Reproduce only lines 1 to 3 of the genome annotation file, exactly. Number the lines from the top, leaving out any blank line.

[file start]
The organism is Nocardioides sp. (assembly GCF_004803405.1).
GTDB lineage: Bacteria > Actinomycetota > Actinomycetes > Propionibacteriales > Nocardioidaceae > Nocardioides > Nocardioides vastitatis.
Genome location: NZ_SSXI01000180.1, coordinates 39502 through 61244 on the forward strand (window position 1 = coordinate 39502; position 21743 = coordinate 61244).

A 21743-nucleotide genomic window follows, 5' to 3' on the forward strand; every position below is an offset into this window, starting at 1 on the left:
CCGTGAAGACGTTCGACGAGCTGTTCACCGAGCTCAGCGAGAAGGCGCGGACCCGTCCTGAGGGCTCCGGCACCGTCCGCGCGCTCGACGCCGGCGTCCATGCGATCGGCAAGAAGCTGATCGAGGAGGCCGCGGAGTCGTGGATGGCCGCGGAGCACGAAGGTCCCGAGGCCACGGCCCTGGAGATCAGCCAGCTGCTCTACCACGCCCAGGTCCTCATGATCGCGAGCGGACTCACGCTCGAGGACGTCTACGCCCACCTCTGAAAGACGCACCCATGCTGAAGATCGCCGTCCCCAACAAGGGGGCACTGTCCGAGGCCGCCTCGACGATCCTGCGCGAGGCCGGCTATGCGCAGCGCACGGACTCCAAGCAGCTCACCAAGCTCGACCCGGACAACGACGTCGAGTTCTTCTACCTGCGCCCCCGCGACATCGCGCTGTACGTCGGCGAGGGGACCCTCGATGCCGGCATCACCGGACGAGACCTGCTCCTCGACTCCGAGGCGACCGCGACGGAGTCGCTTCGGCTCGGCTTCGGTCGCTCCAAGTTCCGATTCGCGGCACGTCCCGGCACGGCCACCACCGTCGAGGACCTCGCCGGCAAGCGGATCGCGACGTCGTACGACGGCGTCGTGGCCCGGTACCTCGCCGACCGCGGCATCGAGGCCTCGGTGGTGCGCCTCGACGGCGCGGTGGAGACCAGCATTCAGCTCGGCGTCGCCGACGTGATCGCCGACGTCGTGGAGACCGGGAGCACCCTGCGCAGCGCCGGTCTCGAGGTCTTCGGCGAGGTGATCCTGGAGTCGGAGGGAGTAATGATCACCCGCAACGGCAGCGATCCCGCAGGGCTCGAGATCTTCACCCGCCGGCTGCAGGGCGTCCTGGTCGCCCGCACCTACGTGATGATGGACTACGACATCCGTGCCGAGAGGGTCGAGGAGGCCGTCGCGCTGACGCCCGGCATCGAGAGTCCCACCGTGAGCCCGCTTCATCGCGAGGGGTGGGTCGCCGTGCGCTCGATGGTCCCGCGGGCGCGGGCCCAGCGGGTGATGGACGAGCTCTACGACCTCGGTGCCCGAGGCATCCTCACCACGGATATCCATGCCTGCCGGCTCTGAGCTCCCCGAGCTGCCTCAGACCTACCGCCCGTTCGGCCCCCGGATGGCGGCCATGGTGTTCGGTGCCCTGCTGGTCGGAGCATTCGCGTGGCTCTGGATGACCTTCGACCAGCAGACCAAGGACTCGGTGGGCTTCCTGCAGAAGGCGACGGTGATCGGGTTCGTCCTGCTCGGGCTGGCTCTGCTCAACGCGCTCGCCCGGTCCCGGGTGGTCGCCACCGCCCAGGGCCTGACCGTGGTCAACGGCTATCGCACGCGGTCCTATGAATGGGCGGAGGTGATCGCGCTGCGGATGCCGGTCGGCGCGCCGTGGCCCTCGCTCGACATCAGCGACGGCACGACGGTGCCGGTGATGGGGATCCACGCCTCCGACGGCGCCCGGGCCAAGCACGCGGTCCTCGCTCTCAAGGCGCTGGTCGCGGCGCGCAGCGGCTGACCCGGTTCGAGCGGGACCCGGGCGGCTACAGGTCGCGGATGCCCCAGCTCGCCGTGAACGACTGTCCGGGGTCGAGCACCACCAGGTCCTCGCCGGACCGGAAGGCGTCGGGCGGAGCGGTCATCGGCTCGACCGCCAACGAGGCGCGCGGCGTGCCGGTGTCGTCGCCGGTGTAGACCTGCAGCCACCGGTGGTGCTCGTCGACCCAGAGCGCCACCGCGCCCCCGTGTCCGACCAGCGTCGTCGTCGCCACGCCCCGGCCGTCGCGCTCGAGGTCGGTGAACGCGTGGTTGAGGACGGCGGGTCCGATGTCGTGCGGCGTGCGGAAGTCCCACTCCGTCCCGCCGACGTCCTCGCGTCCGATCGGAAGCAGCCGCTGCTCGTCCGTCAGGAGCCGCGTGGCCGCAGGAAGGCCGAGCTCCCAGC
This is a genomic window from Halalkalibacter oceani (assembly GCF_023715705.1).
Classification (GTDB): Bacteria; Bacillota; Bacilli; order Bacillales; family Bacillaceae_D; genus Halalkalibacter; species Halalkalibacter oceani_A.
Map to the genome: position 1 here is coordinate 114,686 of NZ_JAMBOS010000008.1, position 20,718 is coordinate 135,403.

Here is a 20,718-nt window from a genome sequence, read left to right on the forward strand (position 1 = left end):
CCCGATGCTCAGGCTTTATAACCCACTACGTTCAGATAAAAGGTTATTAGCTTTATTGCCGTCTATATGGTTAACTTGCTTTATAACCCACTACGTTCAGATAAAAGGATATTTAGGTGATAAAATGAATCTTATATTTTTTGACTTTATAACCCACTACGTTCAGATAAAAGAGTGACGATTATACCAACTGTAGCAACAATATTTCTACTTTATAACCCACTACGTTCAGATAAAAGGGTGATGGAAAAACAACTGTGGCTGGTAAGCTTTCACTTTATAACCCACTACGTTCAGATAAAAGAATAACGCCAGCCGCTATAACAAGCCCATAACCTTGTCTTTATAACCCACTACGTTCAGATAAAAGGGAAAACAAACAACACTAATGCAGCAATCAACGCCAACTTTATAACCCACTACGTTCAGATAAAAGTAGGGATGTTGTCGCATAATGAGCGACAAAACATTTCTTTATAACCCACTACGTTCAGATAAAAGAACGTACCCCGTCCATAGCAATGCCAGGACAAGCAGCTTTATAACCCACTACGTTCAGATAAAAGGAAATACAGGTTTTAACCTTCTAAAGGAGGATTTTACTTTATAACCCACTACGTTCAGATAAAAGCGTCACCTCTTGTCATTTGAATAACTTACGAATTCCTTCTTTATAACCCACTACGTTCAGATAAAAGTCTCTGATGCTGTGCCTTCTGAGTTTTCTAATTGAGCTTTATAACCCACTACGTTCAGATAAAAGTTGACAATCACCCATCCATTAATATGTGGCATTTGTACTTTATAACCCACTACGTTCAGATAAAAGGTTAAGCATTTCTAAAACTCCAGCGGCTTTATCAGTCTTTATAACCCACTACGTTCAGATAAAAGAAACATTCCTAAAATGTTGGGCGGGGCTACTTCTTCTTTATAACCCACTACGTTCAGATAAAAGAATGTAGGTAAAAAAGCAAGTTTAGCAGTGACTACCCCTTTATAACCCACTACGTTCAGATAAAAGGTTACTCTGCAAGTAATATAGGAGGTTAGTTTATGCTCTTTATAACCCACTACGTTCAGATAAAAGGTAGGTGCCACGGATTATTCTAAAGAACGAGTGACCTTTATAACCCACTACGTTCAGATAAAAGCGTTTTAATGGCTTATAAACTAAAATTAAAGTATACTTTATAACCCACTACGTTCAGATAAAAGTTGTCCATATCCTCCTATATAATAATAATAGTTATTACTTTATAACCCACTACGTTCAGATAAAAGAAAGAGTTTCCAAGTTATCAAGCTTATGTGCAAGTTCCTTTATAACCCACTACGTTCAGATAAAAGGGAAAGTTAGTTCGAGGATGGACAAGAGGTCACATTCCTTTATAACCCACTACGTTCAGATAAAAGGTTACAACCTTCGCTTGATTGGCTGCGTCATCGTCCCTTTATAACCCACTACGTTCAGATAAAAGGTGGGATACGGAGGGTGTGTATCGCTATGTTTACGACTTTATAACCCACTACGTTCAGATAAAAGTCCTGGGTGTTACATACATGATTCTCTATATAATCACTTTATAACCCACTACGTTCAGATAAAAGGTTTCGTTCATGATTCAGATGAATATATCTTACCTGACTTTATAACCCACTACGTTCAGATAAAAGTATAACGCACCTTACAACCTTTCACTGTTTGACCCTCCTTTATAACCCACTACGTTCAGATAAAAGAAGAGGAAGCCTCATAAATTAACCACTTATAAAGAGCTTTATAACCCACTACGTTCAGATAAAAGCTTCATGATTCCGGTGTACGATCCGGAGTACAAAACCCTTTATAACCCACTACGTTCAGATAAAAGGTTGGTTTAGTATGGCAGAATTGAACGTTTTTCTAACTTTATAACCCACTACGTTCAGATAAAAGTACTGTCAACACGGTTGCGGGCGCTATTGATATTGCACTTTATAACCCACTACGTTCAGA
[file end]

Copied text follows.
The organism is Nocardioides sp. (assembly GCF_004803405.1).
GTDB lineage: Bacteria > Actinomycetota > Actinomycetes > Propionibacteriales > Nocardioidaceae > Nocardioides > Nocardioides vastitatis.
Genome location: NZ_SSXI01000180.1, coordinates 39502 through 61244 on the forward strand (window position 1 = coordinate 39502; position 21743 = coordinate 61244).